Kenya Christians do church big.
My teacher friends have all told me about their churches, and how much they do and how much time they spend there. It is not unusual for them to be at church from 8am to 4pm every Sunday, and to be involved in absolutely everything. That’s just how they do it, and it’s so awesome. Let me explain from my experiences:
Every Sunday morning, we go to tiny church right in the middle of the BCC for Sunday school followed by VBS for all the residential kids living there and kids from the community who come for the children’s church service. It is so fun! Singing fun kids Swahili songs, listening to the kids share, and teaching them in the service has been so rewarding and such a neat experience to be a part of. I LOVE VBS afterwards, where they split up by age groups (I take the “teens,” which is basically 6th-8th grade) and we get to talk about the Bible more in-depth.
After all that is over, members of the community use the church space to put on their own service, and this has never failed to be my absolute favorite part.
In my opinion, their church service is much more like how God intended for us to do church that how we do it in America. Only about 10 people attend the service each week, but those people are all a part of it. If they feel led by the spirit, they come up to the front and speak. If someone comes who hasn’t been there in a while, they come up to tell everyone (honestly) how things are going and what’s going on in their life. If someone wants to sing a song or share anything, they just do it. Random members of the congregation lead different worship songs and prayers. Everyone is known as a member of the body of Christ there together, and their service moves wherever the spirit leads.
They also have welcomed us into their little family for the short time that we have been here. They are always asking us to share whatever God has for us to say with them, and they greet us with great enthusiasm and thanks for the fact that we have decided to join their community; they express how blessed they feel by our presence.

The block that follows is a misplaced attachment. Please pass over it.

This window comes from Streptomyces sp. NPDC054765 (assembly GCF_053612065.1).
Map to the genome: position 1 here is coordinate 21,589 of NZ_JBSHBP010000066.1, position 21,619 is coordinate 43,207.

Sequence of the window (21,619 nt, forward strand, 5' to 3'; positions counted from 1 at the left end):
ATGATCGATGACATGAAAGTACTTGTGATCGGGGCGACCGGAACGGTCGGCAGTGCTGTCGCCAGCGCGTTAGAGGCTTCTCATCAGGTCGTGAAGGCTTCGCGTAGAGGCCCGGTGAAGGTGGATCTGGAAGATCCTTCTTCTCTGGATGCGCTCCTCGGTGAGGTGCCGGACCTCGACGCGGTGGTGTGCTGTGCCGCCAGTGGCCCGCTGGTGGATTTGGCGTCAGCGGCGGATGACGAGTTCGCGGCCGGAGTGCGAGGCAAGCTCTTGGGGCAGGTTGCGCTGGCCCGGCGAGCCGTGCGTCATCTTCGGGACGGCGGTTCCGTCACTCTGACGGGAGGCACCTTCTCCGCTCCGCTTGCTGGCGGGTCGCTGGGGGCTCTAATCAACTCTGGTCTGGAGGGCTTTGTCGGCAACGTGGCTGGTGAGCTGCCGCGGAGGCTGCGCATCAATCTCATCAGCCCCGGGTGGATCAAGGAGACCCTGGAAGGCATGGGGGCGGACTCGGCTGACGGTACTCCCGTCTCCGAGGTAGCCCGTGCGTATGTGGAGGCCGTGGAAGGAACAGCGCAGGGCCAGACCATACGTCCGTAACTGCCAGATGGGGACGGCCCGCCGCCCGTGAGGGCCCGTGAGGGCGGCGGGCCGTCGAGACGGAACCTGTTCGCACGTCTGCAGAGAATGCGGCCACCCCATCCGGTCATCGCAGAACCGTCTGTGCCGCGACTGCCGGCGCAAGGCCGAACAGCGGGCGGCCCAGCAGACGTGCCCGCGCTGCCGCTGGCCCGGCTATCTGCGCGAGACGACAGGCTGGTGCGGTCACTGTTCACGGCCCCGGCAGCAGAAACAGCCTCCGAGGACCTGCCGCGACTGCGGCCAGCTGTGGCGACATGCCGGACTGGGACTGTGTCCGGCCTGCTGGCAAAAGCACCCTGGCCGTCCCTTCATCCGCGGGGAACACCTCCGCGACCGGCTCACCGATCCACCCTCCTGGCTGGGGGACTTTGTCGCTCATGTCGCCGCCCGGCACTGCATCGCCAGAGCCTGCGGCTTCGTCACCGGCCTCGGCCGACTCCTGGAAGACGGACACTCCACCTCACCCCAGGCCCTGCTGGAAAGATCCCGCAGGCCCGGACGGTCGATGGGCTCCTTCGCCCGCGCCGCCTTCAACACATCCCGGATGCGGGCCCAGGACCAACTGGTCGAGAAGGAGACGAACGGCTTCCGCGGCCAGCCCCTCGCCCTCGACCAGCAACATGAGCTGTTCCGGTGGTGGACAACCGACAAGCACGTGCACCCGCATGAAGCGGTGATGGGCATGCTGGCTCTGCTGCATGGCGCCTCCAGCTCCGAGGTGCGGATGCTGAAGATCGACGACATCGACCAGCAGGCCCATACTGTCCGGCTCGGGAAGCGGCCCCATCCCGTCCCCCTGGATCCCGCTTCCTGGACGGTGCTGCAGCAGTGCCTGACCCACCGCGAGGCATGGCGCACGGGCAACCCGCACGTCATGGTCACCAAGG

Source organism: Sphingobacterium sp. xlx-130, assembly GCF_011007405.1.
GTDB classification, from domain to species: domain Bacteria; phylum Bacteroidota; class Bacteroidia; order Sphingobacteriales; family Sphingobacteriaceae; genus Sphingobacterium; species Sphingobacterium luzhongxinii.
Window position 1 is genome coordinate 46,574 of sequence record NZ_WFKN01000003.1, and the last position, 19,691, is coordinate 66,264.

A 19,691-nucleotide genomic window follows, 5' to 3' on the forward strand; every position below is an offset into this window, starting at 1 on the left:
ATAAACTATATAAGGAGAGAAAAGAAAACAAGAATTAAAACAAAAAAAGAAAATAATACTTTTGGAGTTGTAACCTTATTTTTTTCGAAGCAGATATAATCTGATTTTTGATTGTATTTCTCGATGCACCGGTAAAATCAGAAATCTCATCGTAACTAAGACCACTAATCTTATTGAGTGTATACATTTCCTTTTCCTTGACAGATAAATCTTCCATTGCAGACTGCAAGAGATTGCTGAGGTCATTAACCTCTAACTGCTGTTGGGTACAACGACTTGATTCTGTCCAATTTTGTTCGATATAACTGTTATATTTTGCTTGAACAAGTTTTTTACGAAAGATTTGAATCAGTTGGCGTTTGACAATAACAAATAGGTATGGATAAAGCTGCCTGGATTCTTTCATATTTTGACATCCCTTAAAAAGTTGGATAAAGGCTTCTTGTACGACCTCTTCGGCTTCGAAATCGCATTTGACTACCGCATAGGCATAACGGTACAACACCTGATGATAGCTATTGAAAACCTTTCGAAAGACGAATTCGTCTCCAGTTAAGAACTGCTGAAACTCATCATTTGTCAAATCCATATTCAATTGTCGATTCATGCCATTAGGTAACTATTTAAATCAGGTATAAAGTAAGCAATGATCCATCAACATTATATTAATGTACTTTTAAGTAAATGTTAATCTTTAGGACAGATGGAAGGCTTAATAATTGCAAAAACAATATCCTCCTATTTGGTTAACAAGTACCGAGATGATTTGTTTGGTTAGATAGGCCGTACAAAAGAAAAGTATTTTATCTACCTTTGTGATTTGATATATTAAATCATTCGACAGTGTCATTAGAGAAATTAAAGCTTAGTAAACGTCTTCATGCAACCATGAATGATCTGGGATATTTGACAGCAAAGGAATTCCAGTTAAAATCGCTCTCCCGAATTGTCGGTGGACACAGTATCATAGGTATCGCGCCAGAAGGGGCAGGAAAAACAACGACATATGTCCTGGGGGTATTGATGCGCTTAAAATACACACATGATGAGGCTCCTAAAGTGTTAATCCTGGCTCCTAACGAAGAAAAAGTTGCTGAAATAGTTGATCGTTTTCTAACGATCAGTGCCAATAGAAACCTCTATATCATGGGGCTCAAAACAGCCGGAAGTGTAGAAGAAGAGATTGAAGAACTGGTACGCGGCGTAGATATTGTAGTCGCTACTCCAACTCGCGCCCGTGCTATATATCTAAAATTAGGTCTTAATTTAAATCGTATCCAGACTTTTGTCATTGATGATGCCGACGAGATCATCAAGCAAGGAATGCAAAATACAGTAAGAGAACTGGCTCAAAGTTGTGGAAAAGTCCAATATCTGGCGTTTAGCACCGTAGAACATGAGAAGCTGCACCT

It is so incredible to watch and be a part of such a community, and so insanely humbling.
For example, this morning, someone came up to the front and told the congregation that it has been a long time since he’d gone to church, explained that he is in a really bad place, and asked for prayer. The congregation immediately came around him and prayed for him. From the moment he stepped into the little building, he was welcomed back in with open arms and great love. The pastor spoke with him and encouraged him. I do not doubt that they will all continue to be behind him, helping him and backing him up as he returns to Christ. They truly reflect Jesus in the way they interact with one another.
Imagine how different church would be in America if we did it like the Kenyans do.
If we were open and honest about how things were going in our lives with our church community. If we let the spirit lead our services and spoke as we felt called. If we always came beside each other and offered Godly encouragement to our brothers and sisters. If nobody sat back and just watched the service, but everyone always participated as a part of the body.
The body of Christ, the church, the children of the living God coming together as one, is a powerful thing. It’s one of the greatest tools God has given us here on earth. It’s so important that we use the church to its full capacity and let it be what God intended it to be for us.
That’s one of many things that I know I can certainly work on doing better when I get back to Baylor.